I am finally sitting down to write the entry that I have been postponing for the past three months (really, has it been three?). Last year at this time, I was so excited, preparing for the great adventure ahead of me called seminary. And the year and the people and the classes lived up to every expectation and more. That first great year of transformation and learning ended on what I believed would be a high note — I closed my books and went on an amazing pilgrimage to the Holy Land (you can read about those adventures on my other blog, www.sevierlybaptist.com).
The trip was indeed everything that I had imagined and more…both positive and not so positive. Yes, I am forever changed by the things that I saw and experienced and the people I met and the chance to dialogue with people and the chance to see for myself the land of Israel. But I am also forever changed by two other events during that trip — the two times that I passed out and had a seizure.
I am daily fixated on that old, old joke told in the church world about God granting miracles. You know the one:
A religious man is on top of a roof during a great flood. A man comes by in a boat and says “get in, get in!” The religious man replies, ” no I have faith in God, he will grant me a miracle.”
Later the water is up to his waist and another boat comes by and the guy tells him to get in again. He responds that he has faith in god and god will give him a miracle. With the water at about chest high, another boat comes to rescue him, but he turns down the offer again cause “God will grant him a miracle.”
With the water at chin high, a helicopter throws down a ladder and they tell him to get in, mumbling with the water in his mouth, he again turns down the request for help for the faith of God. He arrives at the gates of heaven with broken faith and says to Peter, I thought God would grand me a miracle and I have been let down.” St. Peter chuckles and responds, “I don’t know what you’re complaining about, we sent you three boats and a helicopter.”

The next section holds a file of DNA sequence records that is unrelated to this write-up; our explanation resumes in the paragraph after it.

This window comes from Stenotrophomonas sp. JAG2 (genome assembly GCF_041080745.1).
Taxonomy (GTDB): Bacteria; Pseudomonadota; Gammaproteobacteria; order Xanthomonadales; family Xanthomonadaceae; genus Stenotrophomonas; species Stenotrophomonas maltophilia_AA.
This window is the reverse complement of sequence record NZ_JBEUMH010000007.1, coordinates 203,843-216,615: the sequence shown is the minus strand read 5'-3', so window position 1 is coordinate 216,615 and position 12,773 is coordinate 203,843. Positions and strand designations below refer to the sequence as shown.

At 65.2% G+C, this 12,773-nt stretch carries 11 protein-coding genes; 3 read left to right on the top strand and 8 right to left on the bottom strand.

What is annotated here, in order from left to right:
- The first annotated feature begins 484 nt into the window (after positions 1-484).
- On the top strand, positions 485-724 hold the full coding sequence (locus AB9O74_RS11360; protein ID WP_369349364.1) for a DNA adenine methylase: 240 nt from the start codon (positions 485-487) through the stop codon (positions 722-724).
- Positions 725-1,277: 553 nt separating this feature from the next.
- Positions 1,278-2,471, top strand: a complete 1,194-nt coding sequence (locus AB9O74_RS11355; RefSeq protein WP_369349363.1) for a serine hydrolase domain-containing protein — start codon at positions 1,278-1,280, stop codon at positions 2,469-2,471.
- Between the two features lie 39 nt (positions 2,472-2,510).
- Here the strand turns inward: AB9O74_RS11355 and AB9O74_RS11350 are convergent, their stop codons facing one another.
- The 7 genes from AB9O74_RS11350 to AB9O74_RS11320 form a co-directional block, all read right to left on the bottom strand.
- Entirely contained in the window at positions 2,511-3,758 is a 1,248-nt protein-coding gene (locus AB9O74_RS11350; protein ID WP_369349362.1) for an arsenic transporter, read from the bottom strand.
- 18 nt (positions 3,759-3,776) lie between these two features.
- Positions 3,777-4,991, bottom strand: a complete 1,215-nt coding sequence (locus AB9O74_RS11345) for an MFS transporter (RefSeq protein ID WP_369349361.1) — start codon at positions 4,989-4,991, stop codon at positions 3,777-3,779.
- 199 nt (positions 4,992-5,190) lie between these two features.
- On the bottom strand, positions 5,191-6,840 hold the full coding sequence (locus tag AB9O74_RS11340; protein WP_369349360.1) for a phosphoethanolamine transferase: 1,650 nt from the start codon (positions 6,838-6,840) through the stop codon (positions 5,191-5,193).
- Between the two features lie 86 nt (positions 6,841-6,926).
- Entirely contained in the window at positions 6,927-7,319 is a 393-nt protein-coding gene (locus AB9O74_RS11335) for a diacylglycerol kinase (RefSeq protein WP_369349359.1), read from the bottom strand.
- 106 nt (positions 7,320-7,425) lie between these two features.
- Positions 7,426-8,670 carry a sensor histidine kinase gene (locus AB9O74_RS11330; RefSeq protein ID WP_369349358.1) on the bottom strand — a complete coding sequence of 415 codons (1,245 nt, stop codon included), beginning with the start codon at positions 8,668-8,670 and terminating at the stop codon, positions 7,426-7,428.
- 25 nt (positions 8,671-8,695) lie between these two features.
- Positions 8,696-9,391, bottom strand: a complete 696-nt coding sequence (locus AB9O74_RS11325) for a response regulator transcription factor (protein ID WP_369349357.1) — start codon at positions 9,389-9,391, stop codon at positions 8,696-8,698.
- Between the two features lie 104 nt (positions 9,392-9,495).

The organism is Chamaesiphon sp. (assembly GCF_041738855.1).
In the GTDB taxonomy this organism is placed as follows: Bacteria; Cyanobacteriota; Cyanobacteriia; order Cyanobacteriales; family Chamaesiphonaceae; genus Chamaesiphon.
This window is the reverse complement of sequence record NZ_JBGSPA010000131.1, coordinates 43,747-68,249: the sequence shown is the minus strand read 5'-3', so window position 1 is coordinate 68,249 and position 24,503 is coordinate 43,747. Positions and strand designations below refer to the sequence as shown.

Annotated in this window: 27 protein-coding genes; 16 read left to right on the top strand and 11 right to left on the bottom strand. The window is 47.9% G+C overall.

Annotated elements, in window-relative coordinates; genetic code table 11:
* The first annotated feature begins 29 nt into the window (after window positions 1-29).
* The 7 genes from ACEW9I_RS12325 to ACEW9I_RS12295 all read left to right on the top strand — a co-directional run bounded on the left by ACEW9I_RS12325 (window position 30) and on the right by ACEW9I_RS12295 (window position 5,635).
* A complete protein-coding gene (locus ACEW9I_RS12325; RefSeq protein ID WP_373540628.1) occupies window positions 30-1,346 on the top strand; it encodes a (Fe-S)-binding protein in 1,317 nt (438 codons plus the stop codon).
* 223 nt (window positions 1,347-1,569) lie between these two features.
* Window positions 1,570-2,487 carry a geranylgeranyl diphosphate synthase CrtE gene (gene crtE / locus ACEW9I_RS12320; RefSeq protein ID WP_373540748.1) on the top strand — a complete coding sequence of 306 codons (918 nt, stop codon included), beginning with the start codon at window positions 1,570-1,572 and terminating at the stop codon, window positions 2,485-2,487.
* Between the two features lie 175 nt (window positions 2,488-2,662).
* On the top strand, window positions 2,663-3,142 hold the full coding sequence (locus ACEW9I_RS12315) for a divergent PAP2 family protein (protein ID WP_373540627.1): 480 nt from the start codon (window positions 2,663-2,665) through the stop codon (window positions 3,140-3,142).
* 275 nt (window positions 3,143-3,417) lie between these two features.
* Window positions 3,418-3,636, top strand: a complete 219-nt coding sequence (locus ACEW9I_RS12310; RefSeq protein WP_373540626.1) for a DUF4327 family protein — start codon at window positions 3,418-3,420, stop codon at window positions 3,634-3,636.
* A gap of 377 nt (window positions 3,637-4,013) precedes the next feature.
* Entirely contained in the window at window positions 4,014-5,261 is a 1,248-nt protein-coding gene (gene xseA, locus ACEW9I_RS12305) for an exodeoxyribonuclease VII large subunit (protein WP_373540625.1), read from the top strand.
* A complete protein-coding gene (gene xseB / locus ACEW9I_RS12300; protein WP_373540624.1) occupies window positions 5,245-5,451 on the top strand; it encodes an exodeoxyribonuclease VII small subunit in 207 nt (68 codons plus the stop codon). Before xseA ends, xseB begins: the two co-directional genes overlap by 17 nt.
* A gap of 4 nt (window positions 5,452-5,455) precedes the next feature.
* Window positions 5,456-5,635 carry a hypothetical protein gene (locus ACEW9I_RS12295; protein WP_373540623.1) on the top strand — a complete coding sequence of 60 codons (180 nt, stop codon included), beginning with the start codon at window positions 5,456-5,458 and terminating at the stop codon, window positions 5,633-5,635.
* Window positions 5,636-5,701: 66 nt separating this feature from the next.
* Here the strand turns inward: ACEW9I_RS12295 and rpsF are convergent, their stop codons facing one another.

Well, it turns out that the fainting was a rescue boat in disguise. After many visits to many doctors, it is clear that I have a congenital heart defect that had never been discovered. And in a few weeks, I’m going to have that valve repaired by a very wonderful surgeon.
Until then, I’m going to keep studying and singing, and with grace of God, I will continue those things and more after my recovery — the doctors jokingly (I think) say I may sing even louder after my heart starts to pump properly.
So, I’ll be a little quiet for a while…I will have a few things to be concerned about as I work through rehab and get back to my singing life. But if you want to keep up with what is going on, you can follow my recovery journal at: http://www.heart-valve-surgery.com/journals/user/susansevier.
And if you have a moment, please send a few prayers my way.